Thanks for joining the forum @TenkaraDrifter and thanks for posting. Welcome.

Yes, you’ve definitely touched on some key points there from the video.

I definitely agree with JP in the video; hackle size is important not only for your flies to be proportional (as you mention), but also important when it comes to cock hackle. This is because it can potentially hinder one’s hookups due to the stiff barbs.

Great observations.


3 posts were split to a new topic: How or where to buy Discover Tenkara flies/kebari

I saw the website and confirmed it
There were names and mistakes that are not used in Japan

Is this the manufacturer’s own product name?
雄鶏○○毛鉤 & 雌鶏○○毛鉤

Display name is wrong

jun-kebari =順毛鉤
・・・The real pattern of this name is


Todoroki-sama, I know you are friends with Adam Trahan - but I would ask that you try not to let that particular gentleman’s poor opinion of us color your own judgement too much lol (or should that be 10-color your judgement :slight_smile: )

(N.B. - Adam, there’s no need to reply with a disavowment/position statement etc. ours is a well-trodden path of behaviour that needs no additional words).

The use of “jun” as “regular” (with a connotation of “following” or “conforming”) is very widely used among the several dozens (approaching around a hundred) very experienced, very accomplished and very well respected Japanese tenkara anglers, so I do feel justified in using it - especially in the culture of tenkara where most people are very reluctant to use any kind of label beyond “Kebari”…

Although not all the uses of the word “Jun” refer to identical styles of tying, by far the most common application is for those soft, swept-back hackles.

I am interested to hear that the term also applies to the style of kebari shown in your photo (and it is interesting to see how the wing is also a swept back/conforming to the shank of the hook from head to tail angle).

The use of “Ondori” and “Mendori” is just a direct translation of rooster (male bird) and hen/female bird which is handy for us westerners to distinguish stiff “Futsuu” (which is another commonly-used category of “regular” hackle, just for a little extra complexity) from softer game bird hackles.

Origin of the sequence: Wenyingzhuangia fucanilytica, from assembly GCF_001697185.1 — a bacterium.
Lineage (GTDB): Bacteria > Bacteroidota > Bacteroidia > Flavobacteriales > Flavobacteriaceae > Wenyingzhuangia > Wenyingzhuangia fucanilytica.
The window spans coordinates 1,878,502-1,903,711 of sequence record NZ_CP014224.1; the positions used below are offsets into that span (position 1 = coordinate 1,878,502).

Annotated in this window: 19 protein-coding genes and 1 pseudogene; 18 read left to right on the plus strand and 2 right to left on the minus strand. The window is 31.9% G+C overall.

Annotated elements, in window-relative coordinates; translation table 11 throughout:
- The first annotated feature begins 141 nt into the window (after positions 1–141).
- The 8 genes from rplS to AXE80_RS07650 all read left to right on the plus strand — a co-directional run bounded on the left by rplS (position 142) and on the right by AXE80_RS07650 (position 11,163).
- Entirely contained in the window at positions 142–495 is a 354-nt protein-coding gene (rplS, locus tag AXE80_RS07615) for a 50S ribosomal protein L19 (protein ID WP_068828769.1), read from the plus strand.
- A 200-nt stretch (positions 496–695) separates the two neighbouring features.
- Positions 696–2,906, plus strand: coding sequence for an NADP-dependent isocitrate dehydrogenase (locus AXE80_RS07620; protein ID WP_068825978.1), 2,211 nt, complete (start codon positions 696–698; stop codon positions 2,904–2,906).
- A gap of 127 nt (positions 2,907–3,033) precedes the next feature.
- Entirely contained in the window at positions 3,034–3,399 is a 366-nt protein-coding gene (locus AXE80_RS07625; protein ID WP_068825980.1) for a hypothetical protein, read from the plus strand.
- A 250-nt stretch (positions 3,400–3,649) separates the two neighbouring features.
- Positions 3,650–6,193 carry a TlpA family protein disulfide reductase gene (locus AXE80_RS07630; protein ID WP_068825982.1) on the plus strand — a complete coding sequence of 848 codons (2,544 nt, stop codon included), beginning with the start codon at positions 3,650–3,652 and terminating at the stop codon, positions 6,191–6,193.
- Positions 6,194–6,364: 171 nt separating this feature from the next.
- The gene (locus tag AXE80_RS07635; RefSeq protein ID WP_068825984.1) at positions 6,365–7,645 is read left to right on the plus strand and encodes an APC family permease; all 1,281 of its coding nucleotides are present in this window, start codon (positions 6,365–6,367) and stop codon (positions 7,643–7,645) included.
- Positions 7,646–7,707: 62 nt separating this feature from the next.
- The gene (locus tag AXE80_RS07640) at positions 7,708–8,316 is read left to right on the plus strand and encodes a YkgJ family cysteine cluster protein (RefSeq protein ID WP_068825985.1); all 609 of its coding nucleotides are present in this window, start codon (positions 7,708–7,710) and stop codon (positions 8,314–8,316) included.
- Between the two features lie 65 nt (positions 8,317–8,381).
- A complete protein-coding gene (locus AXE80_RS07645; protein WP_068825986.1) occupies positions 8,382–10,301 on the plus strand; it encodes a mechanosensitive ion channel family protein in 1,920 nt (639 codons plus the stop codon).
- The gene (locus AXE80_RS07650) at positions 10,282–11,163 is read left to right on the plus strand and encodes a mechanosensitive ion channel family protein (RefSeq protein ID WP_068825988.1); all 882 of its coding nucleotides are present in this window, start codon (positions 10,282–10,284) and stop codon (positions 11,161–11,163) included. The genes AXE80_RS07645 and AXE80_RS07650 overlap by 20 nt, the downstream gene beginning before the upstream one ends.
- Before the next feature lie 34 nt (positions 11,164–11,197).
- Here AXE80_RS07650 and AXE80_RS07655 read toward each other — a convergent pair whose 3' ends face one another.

We did go, via the investigative powers of Mr. Go Ishii and his extensive range of contacts, to the trouble of modifying the kanji for “Mendori” as it applies to game birds rather than just the kanji which is pronounced the same, but refers to female domestic chickens.

Tenkara - even in Japan - is something that only quite a small fraction of anglers really have a deep knowledge of in terms of techniques, culture, history, kebari…That proportion drops off massively again as soon as you get outside of Japan.

That’s what is great about this forum - because folks are keen to find out the rare knowledge held by the best of the best in Japan.

While myself and JP are certainly imperfect human beings, we take the research and communication of the amazing stuff that top tenkara anglers and authorities in Japan pass on to us extremely seriously.

Having the blind good fortune to be a freshwater ecologist, competition fly angler and also have a background in professional academic research doubles down on that responsibility - since that’s kind of a unique position to be in…

It means that (accidentally) owning the tools to research/test/fact check and understand the biology of what is happening as well as being exposed to an understanding of the mechanics stress-tested competitive fly fishing gives a very particular insight (there’s a ground-truthing that’s not available only by passive observation).